The Adventures of Dr. Fu Manchu
|The Adventures of Dr. Fu Manchu|
|Also known as||The Adventures of Fu Manchu|
|Directed by||Franklin Adreon|
|Country of origin||United States|
|No. of seasons||1|
|No. of episodes||13|
|Running time||30 minutes|
|Production company(s)||Hollywood Television Service|
|Picture format||Black and white|
|Original release||September 3 –|
November 26, 1956
Early in the 1950s, an NBC pilot starring Cedric Hardwicke was made, but the sponsors were disappointed in the scripts, and the TV series never materialized.
In 1955, Republic Pictures paid US$4 million to Sax Rohmer and announced they would film 78 episodes, but only 13 were made following a protracted court battle over the rights between Rohmer and the producers.
Each episode would start off with Fu Manchu and Nayland Smith playing a game of chess with the narrator telling us, "Black and white. Life and death. Good and evil. Two sides of a chess game. Two forces of the universe, one magnificent, the other sinister. It is said the Devil plays for men's souls. So does Dr. Fu Manchu, Satan himself, evil incarnate." At the end of each episode, after Nayland Smith and Dr. Petrie had foiled Fu Manchu's latest fiendish scheme, Fu Manchu would be seen breaking a black chess piece as the closing credits rolled.
The series was directed by noted serial director Franklin Adreon as well as William Witney. Unlike the Holmes/Watson type relationship of the films, the series featured Smith as a law enforcement official and Petrie as a staff member of the Surgeon General.
The series was similar in some ways to a serial but each episode ended in a resolution rather than a cliffhanger. Republic sent out a film crew to Hong Kong to shoot background footage and supplied stock footage from its library of films.
|Nº||Title||Original air date|
|1||"The Prisoner of Dr. Fu Manchu"||September 3, 1956|
|2||"The Golden God of Dr. Fu Manchu"||September 10, 1956|
|3||"The Secret of Fu Manchu"||September 17, 1956|
|4||"The Vengeance of Dr. Fu Manchu"||September 24, 1956|
|5||"Dr. Fu Manchu, Incorporated"||October 1, 1956|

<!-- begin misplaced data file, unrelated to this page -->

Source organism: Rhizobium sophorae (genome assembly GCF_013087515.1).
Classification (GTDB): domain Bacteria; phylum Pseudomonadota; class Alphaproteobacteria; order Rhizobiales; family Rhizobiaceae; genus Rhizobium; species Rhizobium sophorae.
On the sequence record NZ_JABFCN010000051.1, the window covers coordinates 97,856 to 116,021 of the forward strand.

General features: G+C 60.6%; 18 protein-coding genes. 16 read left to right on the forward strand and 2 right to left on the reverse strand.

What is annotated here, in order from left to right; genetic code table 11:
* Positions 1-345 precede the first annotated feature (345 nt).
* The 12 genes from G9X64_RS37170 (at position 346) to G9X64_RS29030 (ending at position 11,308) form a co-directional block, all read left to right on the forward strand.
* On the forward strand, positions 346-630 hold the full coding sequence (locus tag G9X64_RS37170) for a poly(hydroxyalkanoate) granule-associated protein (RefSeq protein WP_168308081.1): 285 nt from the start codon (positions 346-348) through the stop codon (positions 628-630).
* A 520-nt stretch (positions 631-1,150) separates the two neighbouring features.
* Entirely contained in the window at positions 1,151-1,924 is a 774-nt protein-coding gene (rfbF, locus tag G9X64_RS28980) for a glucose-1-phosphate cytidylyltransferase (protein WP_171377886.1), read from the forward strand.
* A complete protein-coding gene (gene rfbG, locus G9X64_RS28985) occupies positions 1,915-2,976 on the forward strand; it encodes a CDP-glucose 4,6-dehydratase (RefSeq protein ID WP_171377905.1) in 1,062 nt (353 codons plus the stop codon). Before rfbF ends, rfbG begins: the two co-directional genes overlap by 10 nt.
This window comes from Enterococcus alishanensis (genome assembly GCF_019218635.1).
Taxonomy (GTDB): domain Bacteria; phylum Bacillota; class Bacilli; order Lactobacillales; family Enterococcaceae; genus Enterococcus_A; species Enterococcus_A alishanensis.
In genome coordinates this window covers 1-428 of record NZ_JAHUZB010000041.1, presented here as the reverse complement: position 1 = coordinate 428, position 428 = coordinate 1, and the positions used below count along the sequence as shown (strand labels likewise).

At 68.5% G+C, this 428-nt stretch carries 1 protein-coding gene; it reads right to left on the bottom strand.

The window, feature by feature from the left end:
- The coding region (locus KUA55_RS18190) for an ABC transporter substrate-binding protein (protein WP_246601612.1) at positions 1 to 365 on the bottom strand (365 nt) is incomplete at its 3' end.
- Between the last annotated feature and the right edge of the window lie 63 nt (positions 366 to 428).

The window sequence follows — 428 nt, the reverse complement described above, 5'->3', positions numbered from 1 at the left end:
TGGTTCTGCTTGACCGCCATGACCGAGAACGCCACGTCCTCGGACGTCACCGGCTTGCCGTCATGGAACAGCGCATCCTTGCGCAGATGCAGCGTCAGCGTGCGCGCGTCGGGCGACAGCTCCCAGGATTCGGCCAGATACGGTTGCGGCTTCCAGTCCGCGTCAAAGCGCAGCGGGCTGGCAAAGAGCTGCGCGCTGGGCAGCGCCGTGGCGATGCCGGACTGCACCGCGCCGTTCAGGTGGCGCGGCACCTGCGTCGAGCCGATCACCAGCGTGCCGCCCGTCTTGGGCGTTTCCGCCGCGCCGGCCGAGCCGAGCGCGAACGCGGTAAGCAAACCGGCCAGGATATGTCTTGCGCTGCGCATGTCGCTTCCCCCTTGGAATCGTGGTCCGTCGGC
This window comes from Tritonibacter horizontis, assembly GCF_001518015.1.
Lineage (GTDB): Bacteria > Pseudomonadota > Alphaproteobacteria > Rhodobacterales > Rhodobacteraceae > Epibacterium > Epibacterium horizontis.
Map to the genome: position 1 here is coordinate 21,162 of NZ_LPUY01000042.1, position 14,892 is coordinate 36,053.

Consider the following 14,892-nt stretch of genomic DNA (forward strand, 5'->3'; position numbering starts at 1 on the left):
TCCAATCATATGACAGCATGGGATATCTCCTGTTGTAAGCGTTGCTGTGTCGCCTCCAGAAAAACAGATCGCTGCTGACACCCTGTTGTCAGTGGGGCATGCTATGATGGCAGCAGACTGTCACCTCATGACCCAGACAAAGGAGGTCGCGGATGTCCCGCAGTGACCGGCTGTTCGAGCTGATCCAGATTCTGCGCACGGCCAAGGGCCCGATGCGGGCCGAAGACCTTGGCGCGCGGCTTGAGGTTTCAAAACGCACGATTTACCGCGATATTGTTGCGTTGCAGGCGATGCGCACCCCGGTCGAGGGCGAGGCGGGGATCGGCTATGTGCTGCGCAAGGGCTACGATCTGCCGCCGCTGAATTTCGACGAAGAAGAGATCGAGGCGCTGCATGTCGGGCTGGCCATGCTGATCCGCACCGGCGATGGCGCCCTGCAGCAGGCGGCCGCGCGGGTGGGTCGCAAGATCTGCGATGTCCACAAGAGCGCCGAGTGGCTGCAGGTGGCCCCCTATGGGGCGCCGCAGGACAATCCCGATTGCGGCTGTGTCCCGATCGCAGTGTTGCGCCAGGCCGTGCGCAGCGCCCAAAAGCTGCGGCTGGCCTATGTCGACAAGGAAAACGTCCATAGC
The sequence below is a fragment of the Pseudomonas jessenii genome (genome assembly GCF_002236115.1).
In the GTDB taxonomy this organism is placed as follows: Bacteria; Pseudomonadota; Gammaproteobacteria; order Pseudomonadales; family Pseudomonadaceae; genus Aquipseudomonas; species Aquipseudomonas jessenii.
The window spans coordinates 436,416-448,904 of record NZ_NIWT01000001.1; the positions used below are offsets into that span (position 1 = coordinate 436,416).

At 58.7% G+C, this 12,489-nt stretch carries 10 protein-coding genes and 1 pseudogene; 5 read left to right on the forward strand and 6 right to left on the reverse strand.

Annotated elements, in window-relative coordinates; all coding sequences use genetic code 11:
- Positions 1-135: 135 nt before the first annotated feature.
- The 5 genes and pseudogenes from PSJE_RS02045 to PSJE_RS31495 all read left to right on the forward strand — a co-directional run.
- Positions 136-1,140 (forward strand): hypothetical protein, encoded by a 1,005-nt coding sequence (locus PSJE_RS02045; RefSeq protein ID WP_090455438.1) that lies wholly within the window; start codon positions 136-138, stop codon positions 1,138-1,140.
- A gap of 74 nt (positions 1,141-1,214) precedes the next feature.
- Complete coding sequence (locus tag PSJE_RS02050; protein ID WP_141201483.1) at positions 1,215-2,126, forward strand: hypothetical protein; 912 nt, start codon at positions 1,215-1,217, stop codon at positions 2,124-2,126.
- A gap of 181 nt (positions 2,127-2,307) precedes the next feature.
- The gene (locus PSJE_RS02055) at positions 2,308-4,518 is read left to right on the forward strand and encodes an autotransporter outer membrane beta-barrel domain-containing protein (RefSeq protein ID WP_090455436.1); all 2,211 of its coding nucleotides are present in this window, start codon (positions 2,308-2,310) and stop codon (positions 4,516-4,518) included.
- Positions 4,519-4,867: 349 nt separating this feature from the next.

|6||"The Plague of Dr. Fu Manchu"||October 8, 1956|
|7||"The Slave of Dr. Fu Manchu"||October 15, 1956|
|8||"Dr. Fu Manchu's Raid"||October 22, 1956|
|9||"The Death Ships of Dr. Fu Manchu"||October 29, 1956|
|10||"The Counterfeiters of Dr. Fu Manchu"||November 5, 1956|
|11||"The Master Plan of Dr. Fu Manchu"||November 12, 1956|
|12||"The Satellites of Dr. Fu Manchu"||November 19, 1956|
|13||"The Assassins of Dr. Fu Manchu"||November 26, 1956|
Several of the episodes were put together into feature films that were released in Germany.
Cast and characters
- Hardy, Phil The BFI Companion to Crime University of California Press 1998
- Brooks, Tim & Marsh, Earle (2007). The Complete Directory to Prime Time Network and Cable TV Shows 1946-Present (9th ed.). New York: Ballantine Books. ISBN 978-0-345-49773-4.
- Terrace, Vincent (1976). The Complete Encyclopedia of Television Programs 1947-1976 (Vol. 1). South Brunswick and New York: A.S. Barnes and Company. ISBN 0-498-01561-0.
- Mank, Gregory William. Hollywood Cauldron: Thirteen Horror Films From The Genre's Golden Age. McFarland & Co, 2001. p. 84
- p.78 Bergfelder, Tim International Adventures: German Popular Cinema and European Co-productions in the 1960s Berghahn Books, 1 Jan 2005
- Aaker, Everett (2006). Encyclopedia of Early Television Crime Fighters. McFarland & Company, Inc. ISBN 978-0-7864-6409-8. Pp. 26-27.
- The Adventures of Dr. Fu Manchu on IMDb
- A film clip of episode 1 of season 1 is available at the Internet Archive
- A film clip of episode 9 of season 1 is available at the Internet Archive
- A film clip of episode 11 of season 1 is available at the Internet Archive
- The Adventures of Dr. Fu Manchu at TV.com